Fantasy as it ought to be written

I recently finished reading the Fitz and the Fool trilogy from Robin Hobb, and the strong feelings this ending created in me pushed me to write down some thoughts. I’m aware this piece of writing is very far from my usual style, but somehow I felt the urge to share it; I hope you’ll tag along anyway and bear with me. If not, don’t worry, we’re going back to birds next week 😉

The Fitz and the Fool trilogy is the fifth series set in the Realm of the Elderlings universe, the third one to focus on the same cast of characters even though it brilliantly brings all the previous series together. It’s written at the first person, from Fitz’s point of view. A royal bastard, his life has been one of many torments.

The first series starts when the protagonist is maybe 2 years old, when he’s brought to court. Fitz and I grew up together, he much faster than I. Therefore, it’s no wonder that I sometimes recognized myself in him, in his attitude, in the thoughts he shared. How much influence did these books have on me, on the person I have become?

I started reading them 9 years ago. I remember buying the second one in Pau, while on holiday in the Pyrénées. I remember reading it, once back at home, on my Turkish pillow in a corner of my room, getting more anxious as pages flew away yet being absolutely unable to leave it aside. I consider Robin Hobb as the Poet of Despair, for it’s those moments of great distress that struck me the most, no matter how uncomfortable it was to see the hero suffer.

This story is about a White Prophet (the Fool) and his Catalyst (Fitz), working to set Time’s Wheel on a better course. It’s a tale of lies and omissions, of secrets kept hidden, of difficult relationships, of lack of self-confidence. Yet it’s also one of accomplishment, of joy and fulffilment, of present, past and future.

Is a book that makes you cry a good book?

“Fantasy as it ought to be written”
Those are Georges R.R. Martin’s words. Though this guy had better write his own books rather than read others’ (:D), I can’t think of a better formulation. I realized that he was right from the beginning of the Fitz and the Fool trilogy, but this apotheosis of an ending came as a confirmation. A friend of mine once told me that fantasy shouldn’t be written at the first person, for it would mean leaving too much aside. I disagree. I don’t think there’s any better way to draw you into the story. And once you’re into this one, there’s little chance you’ll ever get out but at its end.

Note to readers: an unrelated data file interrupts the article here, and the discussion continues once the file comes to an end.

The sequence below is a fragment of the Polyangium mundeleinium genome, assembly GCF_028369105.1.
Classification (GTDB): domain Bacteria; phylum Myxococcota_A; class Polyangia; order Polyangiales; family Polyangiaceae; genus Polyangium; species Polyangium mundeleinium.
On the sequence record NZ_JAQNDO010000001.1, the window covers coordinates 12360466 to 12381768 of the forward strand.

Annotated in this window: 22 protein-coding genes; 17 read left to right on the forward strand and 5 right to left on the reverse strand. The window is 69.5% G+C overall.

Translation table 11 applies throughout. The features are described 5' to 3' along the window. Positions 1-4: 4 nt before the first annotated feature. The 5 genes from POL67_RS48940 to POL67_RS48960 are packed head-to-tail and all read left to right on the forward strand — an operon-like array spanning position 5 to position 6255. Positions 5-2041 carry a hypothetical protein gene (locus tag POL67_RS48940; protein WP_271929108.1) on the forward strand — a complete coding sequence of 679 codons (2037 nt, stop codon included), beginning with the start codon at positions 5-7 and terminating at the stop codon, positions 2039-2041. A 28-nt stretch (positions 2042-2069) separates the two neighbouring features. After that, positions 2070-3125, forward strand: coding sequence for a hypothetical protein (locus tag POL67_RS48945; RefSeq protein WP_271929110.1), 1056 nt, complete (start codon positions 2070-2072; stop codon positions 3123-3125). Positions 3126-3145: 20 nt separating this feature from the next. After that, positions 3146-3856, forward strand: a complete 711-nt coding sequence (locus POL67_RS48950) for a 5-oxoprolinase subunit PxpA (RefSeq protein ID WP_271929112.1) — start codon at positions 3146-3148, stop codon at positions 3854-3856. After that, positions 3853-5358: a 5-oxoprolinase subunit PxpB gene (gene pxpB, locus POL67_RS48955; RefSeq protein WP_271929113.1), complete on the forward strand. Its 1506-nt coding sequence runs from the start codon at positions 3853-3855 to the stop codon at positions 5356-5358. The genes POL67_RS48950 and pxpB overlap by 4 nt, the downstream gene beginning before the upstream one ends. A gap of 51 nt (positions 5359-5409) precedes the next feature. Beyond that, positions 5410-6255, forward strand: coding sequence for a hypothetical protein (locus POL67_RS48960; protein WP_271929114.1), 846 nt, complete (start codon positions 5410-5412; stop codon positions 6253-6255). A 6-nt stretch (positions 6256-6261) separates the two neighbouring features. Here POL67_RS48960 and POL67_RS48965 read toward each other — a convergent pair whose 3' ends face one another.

Thank you, Ms. Hobb, for all these years.

Header image: source

13 thoughts on “Fantasy as it ought to be written

  1. Hello Samuel! I have not read that book, but you’ve just written a great piece of review about it. You sound passionate and in the end, that’s what matters. As for the first person, it can be an advantage… or not. More importantly, if the person (hero) who tells the story (or about whom the story is told), gently loses is “ordinary person” status to become a “character” as you turn the pages, then you have a great story and no longer need to care about who is telling it. You read it. You are in it. –Something else, it feels as though you ‘depicted’ that book in the same way you take a picture. Choice of the subject, light, surroundings, a little post treatment and when successful, bam!, your shot tells the story you wanted it to. Right? All in all, this post is well worth a bird pix!

    Liked by 1 person

    • Hi Francis, thanks for your comment! I like the analogy you make with taking a picture, I had never thought about it but I think it’s remarkably accurate. Food for thought *-*


  2. I haven’t read the book, but I do agree that any words that can move you to tears are words that someone did a very good job of picking out and putting together in the right order!

    Liked by 1 person

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